Handling Warranties A warranty creates terms in the contract Warranty failure is a potential breach of contract The act of ensuring no warranties is called “disclaiming” Warranty disclaimers often have to meet requirements to be effective
Disclaiming Warranties Merchantability Conspicuous disclaimer with “merchantability” in it Fitness for a Particular Purpose Use the words: “as is” and “with all faults”
Product Liability Contractual theory- using warranties (express and implied) within a contract Negligence theory- was product negligently made or sold? Strict liability theory – does product fall under the strict liability doctrine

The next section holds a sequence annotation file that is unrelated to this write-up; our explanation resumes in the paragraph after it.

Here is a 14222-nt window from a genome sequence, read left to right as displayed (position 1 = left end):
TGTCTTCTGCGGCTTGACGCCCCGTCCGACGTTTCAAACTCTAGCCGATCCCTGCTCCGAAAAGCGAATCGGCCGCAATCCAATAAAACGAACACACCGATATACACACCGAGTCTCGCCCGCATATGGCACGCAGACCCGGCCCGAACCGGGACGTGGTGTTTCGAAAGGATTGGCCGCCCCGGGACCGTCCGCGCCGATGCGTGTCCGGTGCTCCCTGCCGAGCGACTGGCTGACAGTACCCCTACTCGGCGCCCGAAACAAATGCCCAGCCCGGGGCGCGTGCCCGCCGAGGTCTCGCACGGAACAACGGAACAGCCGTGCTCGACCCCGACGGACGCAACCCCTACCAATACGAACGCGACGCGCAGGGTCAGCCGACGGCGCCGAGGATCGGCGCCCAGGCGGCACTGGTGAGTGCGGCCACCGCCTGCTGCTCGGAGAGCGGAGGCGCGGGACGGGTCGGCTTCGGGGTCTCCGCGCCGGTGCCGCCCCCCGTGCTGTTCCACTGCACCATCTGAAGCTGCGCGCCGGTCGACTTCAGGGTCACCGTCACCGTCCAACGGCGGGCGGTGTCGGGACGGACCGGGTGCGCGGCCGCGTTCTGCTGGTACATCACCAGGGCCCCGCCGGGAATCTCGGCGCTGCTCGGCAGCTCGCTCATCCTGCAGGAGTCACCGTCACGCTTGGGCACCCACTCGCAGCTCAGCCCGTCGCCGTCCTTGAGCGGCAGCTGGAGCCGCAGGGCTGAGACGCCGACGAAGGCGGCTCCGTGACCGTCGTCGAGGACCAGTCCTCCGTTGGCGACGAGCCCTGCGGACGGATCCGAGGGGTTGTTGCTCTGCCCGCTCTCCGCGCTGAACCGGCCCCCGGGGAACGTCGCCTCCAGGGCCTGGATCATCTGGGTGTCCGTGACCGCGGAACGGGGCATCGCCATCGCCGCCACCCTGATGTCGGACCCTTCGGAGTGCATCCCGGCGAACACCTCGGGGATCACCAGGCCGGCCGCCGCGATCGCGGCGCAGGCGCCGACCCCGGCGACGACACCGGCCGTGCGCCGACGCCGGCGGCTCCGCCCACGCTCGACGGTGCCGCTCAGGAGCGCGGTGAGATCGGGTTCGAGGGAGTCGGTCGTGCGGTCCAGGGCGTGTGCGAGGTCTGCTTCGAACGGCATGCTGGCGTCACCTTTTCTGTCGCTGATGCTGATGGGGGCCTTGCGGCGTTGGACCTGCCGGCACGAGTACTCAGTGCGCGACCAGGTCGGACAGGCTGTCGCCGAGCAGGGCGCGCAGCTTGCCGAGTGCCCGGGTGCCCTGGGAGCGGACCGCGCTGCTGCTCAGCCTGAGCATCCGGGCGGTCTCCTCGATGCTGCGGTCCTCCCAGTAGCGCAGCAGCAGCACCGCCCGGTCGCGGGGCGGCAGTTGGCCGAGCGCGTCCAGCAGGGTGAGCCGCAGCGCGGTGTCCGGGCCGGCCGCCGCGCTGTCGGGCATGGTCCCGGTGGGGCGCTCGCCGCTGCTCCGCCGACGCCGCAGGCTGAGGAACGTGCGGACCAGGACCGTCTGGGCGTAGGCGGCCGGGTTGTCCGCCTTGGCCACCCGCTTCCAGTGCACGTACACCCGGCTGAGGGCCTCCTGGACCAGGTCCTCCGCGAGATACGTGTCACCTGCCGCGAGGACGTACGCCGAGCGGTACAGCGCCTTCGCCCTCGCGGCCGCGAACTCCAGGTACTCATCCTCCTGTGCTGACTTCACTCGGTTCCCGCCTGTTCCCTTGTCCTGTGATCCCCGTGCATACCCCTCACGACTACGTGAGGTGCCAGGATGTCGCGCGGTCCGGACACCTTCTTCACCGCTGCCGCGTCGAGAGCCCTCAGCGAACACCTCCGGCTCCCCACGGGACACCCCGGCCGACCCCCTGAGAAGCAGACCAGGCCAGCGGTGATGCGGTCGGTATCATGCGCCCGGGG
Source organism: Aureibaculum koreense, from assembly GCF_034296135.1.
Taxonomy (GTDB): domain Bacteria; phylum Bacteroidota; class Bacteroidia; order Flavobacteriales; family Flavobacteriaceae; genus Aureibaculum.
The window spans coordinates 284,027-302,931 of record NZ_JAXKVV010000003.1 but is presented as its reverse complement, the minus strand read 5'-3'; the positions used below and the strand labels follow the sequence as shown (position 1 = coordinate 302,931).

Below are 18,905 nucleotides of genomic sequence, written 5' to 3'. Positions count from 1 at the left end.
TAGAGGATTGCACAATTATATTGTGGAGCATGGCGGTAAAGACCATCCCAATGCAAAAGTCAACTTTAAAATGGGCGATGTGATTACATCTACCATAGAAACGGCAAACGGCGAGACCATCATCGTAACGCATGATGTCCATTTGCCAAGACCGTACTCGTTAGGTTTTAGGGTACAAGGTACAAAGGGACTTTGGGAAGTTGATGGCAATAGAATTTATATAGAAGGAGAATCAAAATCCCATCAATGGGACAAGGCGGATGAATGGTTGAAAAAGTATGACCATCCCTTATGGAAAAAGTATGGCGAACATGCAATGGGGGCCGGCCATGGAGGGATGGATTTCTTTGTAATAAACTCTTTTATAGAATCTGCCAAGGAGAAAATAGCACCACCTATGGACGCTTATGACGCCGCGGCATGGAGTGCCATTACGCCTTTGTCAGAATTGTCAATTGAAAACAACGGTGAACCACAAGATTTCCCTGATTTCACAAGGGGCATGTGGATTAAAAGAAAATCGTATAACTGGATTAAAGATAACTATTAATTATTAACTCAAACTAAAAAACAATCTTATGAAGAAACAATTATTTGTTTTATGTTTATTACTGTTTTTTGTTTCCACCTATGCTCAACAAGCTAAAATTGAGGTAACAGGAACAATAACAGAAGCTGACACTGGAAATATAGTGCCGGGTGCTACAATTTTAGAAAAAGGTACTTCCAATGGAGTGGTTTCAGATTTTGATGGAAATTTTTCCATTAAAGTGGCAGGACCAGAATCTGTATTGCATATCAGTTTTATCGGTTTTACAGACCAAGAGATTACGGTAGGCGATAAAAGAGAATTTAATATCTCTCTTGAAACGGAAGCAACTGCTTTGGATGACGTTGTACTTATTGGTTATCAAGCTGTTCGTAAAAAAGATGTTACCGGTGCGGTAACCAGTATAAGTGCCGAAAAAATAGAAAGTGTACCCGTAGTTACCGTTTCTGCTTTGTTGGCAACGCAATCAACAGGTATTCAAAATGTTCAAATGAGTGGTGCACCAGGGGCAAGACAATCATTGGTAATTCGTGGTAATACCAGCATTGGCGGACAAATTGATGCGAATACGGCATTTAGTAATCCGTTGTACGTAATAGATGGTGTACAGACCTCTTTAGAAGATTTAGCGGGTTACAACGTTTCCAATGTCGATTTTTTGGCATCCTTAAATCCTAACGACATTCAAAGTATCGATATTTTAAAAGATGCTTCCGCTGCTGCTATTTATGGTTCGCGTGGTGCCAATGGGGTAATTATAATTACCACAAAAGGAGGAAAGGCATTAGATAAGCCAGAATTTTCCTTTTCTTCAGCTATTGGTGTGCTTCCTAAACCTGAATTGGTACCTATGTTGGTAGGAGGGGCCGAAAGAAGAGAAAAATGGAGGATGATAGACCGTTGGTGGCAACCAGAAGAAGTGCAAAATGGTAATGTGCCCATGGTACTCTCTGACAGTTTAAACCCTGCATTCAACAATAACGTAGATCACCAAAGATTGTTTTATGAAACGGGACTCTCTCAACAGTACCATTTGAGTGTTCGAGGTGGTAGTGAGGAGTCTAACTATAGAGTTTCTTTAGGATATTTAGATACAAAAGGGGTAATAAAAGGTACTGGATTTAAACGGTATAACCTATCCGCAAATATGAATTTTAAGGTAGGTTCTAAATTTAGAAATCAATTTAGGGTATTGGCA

Product Liability using Negligence To prove negligence the part must show a breach of the duty of care. Proximate cause may limit the number of people in the chain of commerce that can be held liable Key part is finding a “smoking gun” or other evidence showing fault.
PL based on Strict Liability 3. Product unreasonably dangerous* 1. D sold product in defective condition 2. D normally in business of selling product 4. P suffers physical harm through use of product 5. Defective condition is proximate cause 6. No substantial changes to product since sold
PL using Strict Liability Theory Advantages: lots of possible parties to sue, no need to show fault Disadvantages: has to meet one of three types of “defective products”
Intro to Chapter 11 The following slides may be reached in this class. They apply to next week’s reading (Chapter 11)